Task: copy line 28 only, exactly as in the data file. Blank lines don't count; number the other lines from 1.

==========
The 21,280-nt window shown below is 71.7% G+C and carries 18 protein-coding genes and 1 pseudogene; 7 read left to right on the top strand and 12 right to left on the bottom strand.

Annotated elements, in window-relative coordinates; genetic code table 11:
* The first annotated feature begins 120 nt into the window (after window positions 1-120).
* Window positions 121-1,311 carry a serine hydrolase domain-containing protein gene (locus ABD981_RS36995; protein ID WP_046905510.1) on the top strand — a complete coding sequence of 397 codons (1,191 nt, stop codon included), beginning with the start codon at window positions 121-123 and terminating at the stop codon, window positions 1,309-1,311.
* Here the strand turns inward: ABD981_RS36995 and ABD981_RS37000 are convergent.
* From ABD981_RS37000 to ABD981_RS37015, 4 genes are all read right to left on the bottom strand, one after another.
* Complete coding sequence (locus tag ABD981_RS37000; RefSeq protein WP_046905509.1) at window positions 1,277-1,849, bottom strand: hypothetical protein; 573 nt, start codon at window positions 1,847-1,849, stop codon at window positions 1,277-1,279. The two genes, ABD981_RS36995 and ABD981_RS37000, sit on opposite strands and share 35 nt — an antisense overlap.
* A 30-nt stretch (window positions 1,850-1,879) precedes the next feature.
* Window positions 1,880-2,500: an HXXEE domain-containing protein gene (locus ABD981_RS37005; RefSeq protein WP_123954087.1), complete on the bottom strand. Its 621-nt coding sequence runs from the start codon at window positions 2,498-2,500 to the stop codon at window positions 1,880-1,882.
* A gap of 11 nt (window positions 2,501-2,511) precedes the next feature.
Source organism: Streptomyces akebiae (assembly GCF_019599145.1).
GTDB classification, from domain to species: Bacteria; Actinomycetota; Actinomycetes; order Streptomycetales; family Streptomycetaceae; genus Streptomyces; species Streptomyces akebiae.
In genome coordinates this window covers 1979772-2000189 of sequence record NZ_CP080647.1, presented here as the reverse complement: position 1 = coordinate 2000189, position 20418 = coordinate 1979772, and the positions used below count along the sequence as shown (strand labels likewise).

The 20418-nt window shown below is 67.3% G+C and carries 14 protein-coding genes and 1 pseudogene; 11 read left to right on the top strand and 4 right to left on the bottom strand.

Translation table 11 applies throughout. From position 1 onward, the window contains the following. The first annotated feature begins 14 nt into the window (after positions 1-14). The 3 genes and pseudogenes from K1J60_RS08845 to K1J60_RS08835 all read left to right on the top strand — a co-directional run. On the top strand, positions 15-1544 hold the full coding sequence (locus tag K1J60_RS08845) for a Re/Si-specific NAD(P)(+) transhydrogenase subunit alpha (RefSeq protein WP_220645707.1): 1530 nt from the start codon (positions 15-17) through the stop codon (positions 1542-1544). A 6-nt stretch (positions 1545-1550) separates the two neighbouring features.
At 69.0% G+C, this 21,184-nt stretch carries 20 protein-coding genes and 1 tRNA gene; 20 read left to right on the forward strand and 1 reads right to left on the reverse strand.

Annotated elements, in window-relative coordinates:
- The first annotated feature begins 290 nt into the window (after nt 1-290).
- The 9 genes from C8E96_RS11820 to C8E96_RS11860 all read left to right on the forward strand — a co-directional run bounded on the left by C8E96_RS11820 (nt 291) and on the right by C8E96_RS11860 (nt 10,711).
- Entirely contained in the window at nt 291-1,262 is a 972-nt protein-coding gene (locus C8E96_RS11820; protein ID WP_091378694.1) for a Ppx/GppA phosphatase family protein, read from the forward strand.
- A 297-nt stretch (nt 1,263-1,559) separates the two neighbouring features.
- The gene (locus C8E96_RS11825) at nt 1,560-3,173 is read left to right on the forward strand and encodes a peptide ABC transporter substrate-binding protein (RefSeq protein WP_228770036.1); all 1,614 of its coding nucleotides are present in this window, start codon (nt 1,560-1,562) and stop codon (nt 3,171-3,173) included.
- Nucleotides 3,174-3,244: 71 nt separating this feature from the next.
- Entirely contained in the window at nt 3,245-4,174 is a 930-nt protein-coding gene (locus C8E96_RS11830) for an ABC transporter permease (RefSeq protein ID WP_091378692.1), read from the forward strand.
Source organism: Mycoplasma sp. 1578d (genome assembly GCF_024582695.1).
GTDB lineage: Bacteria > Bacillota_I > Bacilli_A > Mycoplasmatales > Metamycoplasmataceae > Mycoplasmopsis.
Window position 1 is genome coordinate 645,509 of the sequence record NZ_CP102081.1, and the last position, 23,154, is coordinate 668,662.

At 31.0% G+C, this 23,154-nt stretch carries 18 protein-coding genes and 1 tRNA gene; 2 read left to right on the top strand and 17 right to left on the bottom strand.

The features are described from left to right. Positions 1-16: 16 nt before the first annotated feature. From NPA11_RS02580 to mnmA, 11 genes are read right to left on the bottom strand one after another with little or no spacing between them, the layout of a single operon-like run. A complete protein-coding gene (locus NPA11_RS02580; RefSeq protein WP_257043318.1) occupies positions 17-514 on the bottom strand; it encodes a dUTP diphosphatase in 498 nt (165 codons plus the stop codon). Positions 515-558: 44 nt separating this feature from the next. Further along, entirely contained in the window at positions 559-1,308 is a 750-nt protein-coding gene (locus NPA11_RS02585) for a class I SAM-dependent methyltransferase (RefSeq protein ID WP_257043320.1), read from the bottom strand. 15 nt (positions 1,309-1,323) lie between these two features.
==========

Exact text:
At 31.0% G+C, this 23,154-nt stretch carries 18 protein-coding genes and 1 tRNA gene; 2 read left to right on the top strand and 17 right to left on the bottom strand.